Modernisation in diversified Papua New Guinea continues. Sociologists from WBU are studying it

International Science Employees

The possibility of uniting a nation in a culturally highly diversified country is one of the questions that sociologists focus on. Professor Dušan Lužný from the Department of Sociology and Social Work at the Faculty of Philosophy is a member of the research team, who focuses on Christianization.

"This was my fifth time in the province of East Sepik and I am still amazed," sociologist Dusan Luzny said, who has long been dedicated to religious studies and, along with colleagues from other universities, examines transformations of local traditions in the Melanesian region. "Thanks to our contacts with the people of the newly built hospital in the provincial centre of Wewak, which incidentally the Czechs were involved in building, we were able to attend a Christian funeral in a small village for several days. Although the inhabitants are all Catholic and part of the funeral took place in the local Catholic church, an important part of the funeral was various magical practices to protect the body and the whole village from evil sorcerers," explained Luzny.

Papua New Guinea has long been a relatively isolated region, but globalisation has transformed the country. The influence of China, or Chinese small and large companies, is clearly visible, even though the country has long been under the influence of European countries and Australia. "Unfortunately, it is still the case that Papua New Guinea is just a source of raw materials, and cheap human labour for multinational corporations," continues Luzny. However, the country is gaining a new, national self-confidence, which is also reflected in the ubiquitous national symbols, and in the clothing, which is in the national colours. The possibility of a single nation in a culturally very differentiated country is one of the issues on which the attention of sociologists is focused.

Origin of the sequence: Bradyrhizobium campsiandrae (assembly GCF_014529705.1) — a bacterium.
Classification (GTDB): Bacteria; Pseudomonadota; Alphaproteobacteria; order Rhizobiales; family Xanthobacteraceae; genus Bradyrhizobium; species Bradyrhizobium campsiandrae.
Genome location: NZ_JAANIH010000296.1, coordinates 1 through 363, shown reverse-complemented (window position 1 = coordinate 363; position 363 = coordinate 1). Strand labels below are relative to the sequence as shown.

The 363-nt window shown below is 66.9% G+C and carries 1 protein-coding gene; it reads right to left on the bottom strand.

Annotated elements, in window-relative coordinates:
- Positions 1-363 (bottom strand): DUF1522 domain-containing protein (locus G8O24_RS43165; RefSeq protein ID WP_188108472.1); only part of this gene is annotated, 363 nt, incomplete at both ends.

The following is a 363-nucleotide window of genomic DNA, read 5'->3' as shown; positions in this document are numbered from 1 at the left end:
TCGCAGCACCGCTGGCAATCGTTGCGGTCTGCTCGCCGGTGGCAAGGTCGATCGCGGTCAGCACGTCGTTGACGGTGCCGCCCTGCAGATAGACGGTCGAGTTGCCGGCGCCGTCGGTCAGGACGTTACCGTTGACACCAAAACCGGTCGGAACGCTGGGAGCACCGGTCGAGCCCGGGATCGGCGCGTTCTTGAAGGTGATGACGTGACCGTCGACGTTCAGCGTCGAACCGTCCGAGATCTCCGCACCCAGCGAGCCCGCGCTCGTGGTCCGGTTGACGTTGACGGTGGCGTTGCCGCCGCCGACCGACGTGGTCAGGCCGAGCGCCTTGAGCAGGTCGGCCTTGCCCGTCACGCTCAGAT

"In Papua New Guinea, it is evident how closely intertwined the processes of national self-consciousness and nation-state formation, modernization, globalization and Christianization are. After all, from this perspective, Christianity and nationalism are based on the same social foundations, i.e. on the idea of the existence of a community of people who do not know each other and are spatially very distant," continues Luzny, emphasizing the importance of a unified school system in this regard, as well as the penetration of new communication technologies that are bringing together formerly isolated villages in the Sepik River basin (but also in the mountainous areas) into a new community. Luzny has authored a number of technical studies on these topics and is preparing a research project that he will seek to support as part of the Expedition Neuron 2024 call.


Faculty of Arts

prof. PhDr. Dušan Lužný, Dr.

16. 04. 2024